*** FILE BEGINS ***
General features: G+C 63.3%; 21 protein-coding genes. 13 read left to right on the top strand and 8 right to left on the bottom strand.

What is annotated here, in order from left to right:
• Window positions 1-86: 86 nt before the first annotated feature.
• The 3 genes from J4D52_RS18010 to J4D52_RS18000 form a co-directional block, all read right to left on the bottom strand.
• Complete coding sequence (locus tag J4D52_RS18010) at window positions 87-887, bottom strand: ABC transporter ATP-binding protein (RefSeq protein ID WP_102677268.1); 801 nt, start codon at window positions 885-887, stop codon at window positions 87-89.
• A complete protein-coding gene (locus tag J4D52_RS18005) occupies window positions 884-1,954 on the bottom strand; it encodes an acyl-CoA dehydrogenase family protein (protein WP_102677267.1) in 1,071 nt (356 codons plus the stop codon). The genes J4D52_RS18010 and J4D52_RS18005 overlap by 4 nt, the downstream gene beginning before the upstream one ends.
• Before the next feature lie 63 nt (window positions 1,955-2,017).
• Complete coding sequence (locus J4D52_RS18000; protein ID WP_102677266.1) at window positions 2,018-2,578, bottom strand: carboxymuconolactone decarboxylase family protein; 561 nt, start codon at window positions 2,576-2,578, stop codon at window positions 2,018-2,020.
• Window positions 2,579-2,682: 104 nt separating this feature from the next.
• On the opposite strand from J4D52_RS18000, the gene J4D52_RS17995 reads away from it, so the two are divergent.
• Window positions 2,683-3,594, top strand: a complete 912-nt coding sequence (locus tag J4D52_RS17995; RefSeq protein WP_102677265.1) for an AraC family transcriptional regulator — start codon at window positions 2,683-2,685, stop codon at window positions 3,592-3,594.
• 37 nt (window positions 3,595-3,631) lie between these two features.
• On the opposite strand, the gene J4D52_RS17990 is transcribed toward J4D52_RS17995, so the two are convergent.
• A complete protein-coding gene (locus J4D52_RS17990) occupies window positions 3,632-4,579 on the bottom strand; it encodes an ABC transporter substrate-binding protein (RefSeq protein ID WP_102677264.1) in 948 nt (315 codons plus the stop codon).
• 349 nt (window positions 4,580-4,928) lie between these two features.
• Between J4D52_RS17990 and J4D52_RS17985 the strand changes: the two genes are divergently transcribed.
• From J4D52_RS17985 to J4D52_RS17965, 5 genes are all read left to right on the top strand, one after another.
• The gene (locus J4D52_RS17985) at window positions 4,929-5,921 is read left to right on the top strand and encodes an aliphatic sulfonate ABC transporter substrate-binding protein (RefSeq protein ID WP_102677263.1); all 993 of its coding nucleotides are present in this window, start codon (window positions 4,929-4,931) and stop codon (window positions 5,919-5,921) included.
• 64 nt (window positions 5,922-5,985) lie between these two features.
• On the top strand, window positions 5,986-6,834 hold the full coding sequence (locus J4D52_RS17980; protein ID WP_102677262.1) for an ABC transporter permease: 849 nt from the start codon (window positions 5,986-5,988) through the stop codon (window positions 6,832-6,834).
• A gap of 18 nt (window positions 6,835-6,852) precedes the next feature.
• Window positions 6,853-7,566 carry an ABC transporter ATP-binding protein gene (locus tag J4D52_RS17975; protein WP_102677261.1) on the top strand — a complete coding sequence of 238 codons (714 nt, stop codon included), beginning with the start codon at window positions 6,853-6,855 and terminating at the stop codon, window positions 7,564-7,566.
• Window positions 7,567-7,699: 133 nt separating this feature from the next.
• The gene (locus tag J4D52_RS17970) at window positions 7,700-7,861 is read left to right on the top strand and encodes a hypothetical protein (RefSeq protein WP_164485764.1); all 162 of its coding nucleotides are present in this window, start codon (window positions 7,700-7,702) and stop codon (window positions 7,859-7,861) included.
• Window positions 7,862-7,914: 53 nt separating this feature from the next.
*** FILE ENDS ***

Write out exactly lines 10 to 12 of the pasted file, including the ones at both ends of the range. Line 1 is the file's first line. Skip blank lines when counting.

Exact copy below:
• On the opposite strand from J4D52_RS18000, the gene J4D52_RS17995 reads away from it, so the two are divergent.
• Window positions 2,683-3,594, top strand: a complete 912-nt coding sequence (locus tag J4D52_RS17995; RefSeq protein WP_102677265.1) for an AraC family transcriptional regulator — start codon at window positions 2,683-2,685, stop codon at window positions 3,592-3,594.
• 37 nt (window positions 3,595-3,631) lie between these two features.